The day your braces come off is most definitely a cause for celebration! Your smile is straight and bright, and treatment is almost done.
That’s right – it’s almost done.
Wearing your retainer is just as important as keeping your appointments for adjustments, and if you’re smart, you’ll wear your retainer for a long time to come. What’s the point of putting all the time, effort, and money into orthodontic treatment if you’re just going to let your teeth drift back out of alignment again?
Retainers come in two main varieties: removable and fixed. Taking proper care of them is important for your teeth and your wallet, so expend that little bit of effort to do things right.
Caring For a Fixed Retainer
Fixed retainers are made of a thin wire that’s bonded to the back of your teeth to hold them in place.
Because fixed retainers are bonded to your teeth, caring for them is a lot like caring for metal brackets during your orthodontic treatment. You don’t want to let food or other particulate build up between the wire and your teeth, and cleaning under and around the wire takes a threader or a similar cleaning device.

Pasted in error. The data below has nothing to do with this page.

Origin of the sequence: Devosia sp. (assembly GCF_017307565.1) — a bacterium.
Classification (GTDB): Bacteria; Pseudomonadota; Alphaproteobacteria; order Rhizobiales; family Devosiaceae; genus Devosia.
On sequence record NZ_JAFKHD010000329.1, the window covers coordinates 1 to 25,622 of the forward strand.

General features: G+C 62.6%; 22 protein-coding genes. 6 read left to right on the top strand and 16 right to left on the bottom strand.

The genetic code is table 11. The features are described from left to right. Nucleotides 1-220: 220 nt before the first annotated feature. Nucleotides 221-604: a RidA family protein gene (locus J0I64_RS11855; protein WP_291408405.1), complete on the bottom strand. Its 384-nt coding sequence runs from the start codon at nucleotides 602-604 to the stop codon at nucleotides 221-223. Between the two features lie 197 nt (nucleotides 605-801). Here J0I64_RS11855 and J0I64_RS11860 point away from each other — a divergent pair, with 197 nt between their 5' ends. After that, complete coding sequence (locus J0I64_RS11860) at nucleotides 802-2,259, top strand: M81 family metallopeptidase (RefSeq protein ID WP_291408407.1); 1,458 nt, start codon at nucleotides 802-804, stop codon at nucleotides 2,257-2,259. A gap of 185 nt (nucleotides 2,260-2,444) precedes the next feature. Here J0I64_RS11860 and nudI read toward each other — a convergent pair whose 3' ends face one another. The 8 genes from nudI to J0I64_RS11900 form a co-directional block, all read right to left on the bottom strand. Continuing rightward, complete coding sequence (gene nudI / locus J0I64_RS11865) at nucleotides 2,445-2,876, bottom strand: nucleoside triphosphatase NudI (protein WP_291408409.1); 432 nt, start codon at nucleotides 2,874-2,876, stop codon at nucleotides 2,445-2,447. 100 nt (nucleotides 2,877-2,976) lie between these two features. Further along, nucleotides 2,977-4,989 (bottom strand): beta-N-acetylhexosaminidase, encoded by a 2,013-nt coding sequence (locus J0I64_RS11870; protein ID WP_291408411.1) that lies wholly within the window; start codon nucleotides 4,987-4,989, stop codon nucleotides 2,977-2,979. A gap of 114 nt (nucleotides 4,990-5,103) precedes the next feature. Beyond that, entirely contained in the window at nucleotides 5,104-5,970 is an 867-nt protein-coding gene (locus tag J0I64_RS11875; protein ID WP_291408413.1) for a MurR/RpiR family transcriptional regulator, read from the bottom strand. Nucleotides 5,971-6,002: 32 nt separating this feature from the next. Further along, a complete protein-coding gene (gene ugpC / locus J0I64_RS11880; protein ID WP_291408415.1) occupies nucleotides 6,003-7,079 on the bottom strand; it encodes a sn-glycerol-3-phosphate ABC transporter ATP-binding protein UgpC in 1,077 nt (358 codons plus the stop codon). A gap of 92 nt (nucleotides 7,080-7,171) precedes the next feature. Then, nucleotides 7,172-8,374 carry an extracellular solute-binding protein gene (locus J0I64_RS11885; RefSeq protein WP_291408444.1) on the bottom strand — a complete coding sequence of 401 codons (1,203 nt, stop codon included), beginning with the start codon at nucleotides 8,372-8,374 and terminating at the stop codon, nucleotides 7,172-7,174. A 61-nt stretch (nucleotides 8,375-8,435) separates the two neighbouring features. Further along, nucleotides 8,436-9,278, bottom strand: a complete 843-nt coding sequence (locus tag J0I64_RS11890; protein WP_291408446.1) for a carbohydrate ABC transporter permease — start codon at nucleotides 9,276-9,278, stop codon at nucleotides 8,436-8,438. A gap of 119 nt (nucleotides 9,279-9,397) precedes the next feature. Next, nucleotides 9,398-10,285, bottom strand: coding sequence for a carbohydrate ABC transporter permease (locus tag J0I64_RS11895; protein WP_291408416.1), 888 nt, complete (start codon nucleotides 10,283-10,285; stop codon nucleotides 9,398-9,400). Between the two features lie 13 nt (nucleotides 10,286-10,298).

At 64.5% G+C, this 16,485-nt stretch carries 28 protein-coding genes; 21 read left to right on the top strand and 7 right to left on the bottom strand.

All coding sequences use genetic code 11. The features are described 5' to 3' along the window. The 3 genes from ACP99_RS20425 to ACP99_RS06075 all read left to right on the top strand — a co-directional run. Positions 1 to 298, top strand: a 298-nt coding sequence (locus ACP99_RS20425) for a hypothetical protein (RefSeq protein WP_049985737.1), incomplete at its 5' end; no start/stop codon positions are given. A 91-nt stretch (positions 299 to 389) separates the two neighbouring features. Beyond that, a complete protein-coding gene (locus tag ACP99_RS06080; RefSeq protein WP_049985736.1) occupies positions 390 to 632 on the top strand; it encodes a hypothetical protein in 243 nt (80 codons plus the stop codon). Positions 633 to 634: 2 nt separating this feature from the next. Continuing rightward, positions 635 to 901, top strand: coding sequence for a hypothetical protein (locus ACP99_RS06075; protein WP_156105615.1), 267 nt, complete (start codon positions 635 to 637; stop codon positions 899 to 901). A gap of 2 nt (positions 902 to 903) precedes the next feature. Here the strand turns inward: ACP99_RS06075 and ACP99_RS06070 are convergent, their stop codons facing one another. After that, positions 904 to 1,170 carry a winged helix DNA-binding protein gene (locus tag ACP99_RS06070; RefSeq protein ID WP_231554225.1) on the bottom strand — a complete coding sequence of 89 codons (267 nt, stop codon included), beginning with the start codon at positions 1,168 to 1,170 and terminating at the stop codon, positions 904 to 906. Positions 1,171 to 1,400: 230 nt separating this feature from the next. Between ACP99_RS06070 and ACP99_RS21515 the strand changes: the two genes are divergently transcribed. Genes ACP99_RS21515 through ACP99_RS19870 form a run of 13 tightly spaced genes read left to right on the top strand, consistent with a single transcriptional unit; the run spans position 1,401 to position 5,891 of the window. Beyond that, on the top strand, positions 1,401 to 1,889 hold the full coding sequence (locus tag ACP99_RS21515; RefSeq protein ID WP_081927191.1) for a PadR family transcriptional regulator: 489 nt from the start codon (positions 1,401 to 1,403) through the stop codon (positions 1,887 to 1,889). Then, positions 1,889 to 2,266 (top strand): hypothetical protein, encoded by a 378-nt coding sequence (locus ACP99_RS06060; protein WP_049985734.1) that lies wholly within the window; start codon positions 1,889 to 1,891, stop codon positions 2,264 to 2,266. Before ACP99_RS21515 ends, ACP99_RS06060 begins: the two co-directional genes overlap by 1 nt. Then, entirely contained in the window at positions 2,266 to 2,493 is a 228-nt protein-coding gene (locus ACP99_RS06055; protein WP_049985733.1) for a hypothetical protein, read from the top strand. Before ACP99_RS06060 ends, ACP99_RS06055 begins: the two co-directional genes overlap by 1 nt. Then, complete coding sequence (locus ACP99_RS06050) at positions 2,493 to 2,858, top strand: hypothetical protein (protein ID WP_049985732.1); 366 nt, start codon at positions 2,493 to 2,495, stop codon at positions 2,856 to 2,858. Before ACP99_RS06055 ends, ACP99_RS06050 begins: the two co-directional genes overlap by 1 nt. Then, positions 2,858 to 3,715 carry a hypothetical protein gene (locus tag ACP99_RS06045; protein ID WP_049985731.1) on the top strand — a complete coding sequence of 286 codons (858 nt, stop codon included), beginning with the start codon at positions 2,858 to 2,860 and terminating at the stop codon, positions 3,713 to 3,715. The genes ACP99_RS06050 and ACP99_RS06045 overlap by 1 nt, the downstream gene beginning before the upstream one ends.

If you have a fixed retainer, it’s a good idea to swish with water after you eat to free any bits of food that might have gotten stuck.
Keeping your fixed retainer clean takes a little more effort than a removable retainer, but it’s a tradeoff.
Caring For a Removable Retainer
With a removable retainer, cleaning is easier, but there are also a lot more opportunities to lose it, break it, or forget to wear it.
Brush your retainer when you brush your teeth, just don’t use toothpaste because the abrasives in toothpaste scratch up your retainer and create little nooks and crannies where bacteria can grow. That’s not something you want going on in your mouth.
Each time you remove your retainer for anything, put it in the case. Removable retainers are so often lost when they get wrapped in napkins and accidentally thrown out, or they get chewed up by dogs, or they get warped because they were left in a hot car, or they end up damaged, or…
Anyway, be mindful of your retainer.
Soaking your removable retainer is a great way to keep it sanitary, too. Use denture tablets or solutions that are specifically designed for retainers, and never use harsh chemicals as they’ll damage the polymer.
Another common retainer mistake is dipping it in hot or boiling water to try to clean and sanitize it. Don’t do that! Boiling water will warp the metal and plastic, and wearing a warped retainer can damage your teeth.
And this should go without saying, but:
If you have a removable retainer, make sure you wear it when you’re supposed to. There’s a reason you have it!